tagReviews & EssaysBDSM: The Nature of Consent

BDSM: The Nature of Consent

byxelliebabex©

BDSM: The nature of consent

Safe, Sane, Consensual (SSC)

VS

Risk Aware Consensual Kink (RACK)


BDSM in some of its many forms has been around since time began, and Og found he enjoyed clubbing his woman on the head and dragging her around by the hair. It has evolved with each passing era into more of what we recognise today in the many facets of BDSM play. Most notably in history, during the Victorian times, BDSM games were indulged in frequently by the aristocracy. It was in this era that the Marquis De Sade, who indulged heavily in Sadism and wrote copiously on the subject of sadomasochism, came to prominence. Known by some as the father of BDSM he was of course a madman who kidnapped and tortured young women without their consent and was arrested for his deeds after several unfortunate deaths. Or was that just society's definition of insane at the time? Had the young women given consent would he still have been arrested? And could we believe that the consent once given was not coerced from the young women in direst times?

Despite his demise, and the questions that spring from that time, it was from this point on that those who recognised their need to dominate or submit came together in a burgeoning BDSM movement. Sadism and masochism were still seen to be mental illnesses so the people in these small communities were not exactly open about their practises. It was much later that these practises were deemed sane but remained largely underground as they were viewed with suspicion and reviled by the newly formed feminist societies. It could not be believed by mainstream society that sane people would consent to what was viewed as torture or being treated like an animal.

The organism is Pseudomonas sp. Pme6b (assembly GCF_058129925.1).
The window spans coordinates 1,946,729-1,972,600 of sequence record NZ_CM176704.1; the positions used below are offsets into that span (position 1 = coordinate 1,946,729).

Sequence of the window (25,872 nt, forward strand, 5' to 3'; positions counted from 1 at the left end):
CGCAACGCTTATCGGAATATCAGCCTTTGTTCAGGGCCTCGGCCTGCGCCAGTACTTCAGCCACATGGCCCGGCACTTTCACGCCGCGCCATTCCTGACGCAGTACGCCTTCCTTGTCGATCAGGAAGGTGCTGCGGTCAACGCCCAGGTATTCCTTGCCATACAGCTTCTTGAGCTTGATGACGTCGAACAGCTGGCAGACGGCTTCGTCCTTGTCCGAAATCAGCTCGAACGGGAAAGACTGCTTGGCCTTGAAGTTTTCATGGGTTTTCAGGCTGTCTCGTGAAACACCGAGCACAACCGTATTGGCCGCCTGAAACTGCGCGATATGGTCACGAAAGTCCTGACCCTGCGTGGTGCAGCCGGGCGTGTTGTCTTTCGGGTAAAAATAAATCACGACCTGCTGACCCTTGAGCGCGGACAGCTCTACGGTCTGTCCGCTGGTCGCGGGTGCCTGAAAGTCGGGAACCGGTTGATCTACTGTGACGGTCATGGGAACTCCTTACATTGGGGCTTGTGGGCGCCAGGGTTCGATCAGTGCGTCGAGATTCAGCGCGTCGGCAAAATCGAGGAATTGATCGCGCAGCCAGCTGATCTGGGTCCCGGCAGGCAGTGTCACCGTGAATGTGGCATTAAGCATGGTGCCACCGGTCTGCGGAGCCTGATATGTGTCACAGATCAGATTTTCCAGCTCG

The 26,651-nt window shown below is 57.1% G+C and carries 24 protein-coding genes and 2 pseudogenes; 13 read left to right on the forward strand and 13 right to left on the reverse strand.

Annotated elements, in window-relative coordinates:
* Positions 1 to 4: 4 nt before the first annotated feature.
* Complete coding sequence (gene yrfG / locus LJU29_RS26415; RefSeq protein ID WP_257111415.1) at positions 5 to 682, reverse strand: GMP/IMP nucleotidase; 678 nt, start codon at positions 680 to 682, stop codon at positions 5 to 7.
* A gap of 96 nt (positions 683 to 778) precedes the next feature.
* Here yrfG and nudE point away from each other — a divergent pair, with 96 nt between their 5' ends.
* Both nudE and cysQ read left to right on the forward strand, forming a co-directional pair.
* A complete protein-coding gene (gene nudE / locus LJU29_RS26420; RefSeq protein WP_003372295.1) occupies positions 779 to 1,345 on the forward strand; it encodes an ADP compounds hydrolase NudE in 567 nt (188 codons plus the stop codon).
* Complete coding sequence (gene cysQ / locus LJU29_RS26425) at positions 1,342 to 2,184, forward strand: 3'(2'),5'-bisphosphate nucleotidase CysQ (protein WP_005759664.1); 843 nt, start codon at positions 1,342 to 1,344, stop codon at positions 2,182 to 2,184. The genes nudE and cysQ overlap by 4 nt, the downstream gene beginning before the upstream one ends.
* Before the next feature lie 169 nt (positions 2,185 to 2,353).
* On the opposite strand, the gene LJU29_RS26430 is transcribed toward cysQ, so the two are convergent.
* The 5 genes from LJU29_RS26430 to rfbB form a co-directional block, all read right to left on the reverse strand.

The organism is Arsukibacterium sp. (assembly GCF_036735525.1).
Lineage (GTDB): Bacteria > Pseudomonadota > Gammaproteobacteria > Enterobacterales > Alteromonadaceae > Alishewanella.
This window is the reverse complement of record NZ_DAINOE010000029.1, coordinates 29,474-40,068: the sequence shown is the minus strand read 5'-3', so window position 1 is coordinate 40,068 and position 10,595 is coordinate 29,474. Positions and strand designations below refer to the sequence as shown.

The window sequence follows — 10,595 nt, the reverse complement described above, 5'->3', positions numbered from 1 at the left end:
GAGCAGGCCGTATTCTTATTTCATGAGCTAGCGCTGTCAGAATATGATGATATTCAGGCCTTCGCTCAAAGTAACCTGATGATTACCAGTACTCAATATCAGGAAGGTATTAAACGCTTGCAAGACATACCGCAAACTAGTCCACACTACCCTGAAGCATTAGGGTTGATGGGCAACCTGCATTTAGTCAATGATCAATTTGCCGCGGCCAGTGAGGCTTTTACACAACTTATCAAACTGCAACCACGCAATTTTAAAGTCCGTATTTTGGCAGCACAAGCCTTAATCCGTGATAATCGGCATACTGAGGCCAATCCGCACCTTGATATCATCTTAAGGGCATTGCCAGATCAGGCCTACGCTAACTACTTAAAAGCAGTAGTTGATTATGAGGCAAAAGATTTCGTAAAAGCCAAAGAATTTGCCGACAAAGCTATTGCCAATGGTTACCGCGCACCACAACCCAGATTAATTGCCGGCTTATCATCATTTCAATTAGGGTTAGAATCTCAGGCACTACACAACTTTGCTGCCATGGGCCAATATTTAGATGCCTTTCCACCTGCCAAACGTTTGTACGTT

The growth in ownership of personal computers and the internet seemed to parallel the boom in BDSM participants and it would seem at the time, in order to make the lifestyle more palatable to the mainstream society, the term Safe Sane and Consensual (SSC) was coined. It is the basis of good practice within the lifestyle and the first thing any new player learns when entering into a BDSM relationship. To over simplify the notion it basically means that the players within BDSM may use whips and chains but they do it safely, with full knowledge of what they are doing and full knowing consent to the use of such devices.